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Interpret estimates for a Weibull regression model in SAS

It can be frustrating when the same probability distribution has two different parameterizations, but such is the life of a statistical programmer. I previously wrote an article about the gamma distribution, which has two common parameterizations: one that uses a scale parameter (β) and another that uses a rate parameter

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Standardized regression coefficients in PROC GLIMMIX

I previously wrote about how to understand standardized regression coefficients in PROC REG in SAS. You can obtain the standardized estimates by using the STB option on the MODEL statement in PROC REG. Several readers have written to ask whether I could write a similar article about the STDCOEF option

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The conditional distribution of a response variable

I recently learned about a new feature in PROC QUANTREG that was added in SAS/STAT 15.1 (part of SAS 9.4M6). Recall that PROC QUANTREG enables you to perform quantile regression in SAS. (If you are not familiar with quantile regression, see an earlier article that describes quantile regression and provides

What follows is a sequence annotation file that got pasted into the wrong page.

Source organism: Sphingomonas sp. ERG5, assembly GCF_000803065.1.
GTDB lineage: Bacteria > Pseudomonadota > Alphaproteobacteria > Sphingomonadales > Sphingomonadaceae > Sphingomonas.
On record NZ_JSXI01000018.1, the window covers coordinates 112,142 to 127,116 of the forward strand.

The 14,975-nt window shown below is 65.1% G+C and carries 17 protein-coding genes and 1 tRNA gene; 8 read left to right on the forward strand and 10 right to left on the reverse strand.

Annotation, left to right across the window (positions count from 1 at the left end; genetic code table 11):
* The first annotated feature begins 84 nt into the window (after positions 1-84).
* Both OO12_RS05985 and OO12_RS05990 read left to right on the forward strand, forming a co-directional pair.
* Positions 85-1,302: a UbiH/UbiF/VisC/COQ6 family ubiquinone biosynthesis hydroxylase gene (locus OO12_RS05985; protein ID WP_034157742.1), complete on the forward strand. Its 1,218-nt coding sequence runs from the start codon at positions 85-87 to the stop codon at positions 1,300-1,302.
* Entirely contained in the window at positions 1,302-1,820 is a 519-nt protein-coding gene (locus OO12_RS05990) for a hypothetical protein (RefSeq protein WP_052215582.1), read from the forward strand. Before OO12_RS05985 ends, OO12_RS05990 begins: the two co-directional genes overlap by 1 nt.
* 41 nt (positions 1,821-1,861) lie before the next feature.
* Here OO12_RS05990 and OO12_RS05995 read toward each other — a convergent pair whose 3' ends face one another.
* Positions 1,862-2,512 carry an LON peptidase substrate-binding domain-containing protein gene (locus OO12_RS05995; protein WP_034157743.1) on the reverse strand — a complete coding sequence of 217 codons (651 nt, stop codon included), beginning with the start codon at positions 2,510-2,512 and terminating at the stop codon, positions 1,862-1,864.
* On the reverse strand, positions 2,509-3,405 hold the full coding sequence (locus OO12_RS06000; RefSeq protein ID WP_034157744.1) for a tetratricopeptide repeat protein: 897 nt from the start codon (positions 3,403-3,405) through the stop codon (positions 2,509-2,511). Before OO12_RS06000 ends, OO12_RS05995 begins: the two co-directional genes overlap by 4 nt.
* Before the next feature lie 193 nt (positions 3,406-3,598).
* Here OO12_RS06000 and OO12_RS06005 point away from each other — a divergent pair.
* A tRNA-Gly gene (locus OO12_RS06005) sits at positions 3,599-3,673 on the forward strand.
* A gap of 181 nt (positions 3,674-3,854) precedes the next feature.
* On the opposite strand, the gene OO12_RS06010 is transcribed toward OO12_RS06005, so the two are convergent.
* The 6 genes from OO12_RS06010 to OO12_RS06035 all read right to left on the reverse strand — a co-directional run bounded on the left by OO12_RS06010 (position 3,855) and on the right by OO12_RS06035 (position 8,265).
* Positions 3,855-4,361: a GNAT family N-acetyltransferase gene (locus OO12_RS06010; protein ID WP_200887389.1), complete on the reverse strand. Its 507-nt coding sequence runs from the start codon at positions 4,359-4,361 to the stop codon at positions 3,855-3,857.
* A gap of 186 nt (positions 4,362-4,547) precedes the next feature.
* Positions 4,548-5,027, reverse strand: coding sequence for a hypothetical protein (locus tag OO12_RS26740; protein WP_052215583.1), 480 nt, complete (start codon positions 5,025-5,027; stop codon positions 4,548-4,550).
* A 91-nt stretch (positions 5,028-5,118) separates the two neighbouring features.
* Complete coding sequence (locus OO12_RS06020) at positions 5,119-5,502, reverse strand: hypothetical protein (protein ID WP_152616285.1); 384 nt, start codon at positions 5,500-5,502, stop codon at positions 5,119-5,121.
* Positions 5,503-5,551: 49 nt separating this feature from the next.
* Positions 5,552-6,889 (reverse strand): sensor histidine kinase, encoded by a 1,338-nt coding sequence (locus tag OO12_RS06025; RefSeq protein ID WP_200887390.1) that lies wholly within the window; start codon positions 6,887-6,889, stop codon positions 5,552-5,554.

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Segmented regression models in SAS

A segmented regression model is a piecewise regression model that has two or more sub-models, each defined on a separate domain for the explanatory variables. For simplicity, assume the model has one continuous explanatory variable, X. The simplest segmented regression model assumes that the response is modeled by one parametric

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Which machine learning algorithm should I use?

This resource is designed primarily for beginner to intermediate data scientists or analysts who are interested in identifying and applying machine learning algorithms to address the problems of their interest. A typical question asked by a beginner, when facing a wide variety of machine learning algorithms, is “which algorithm should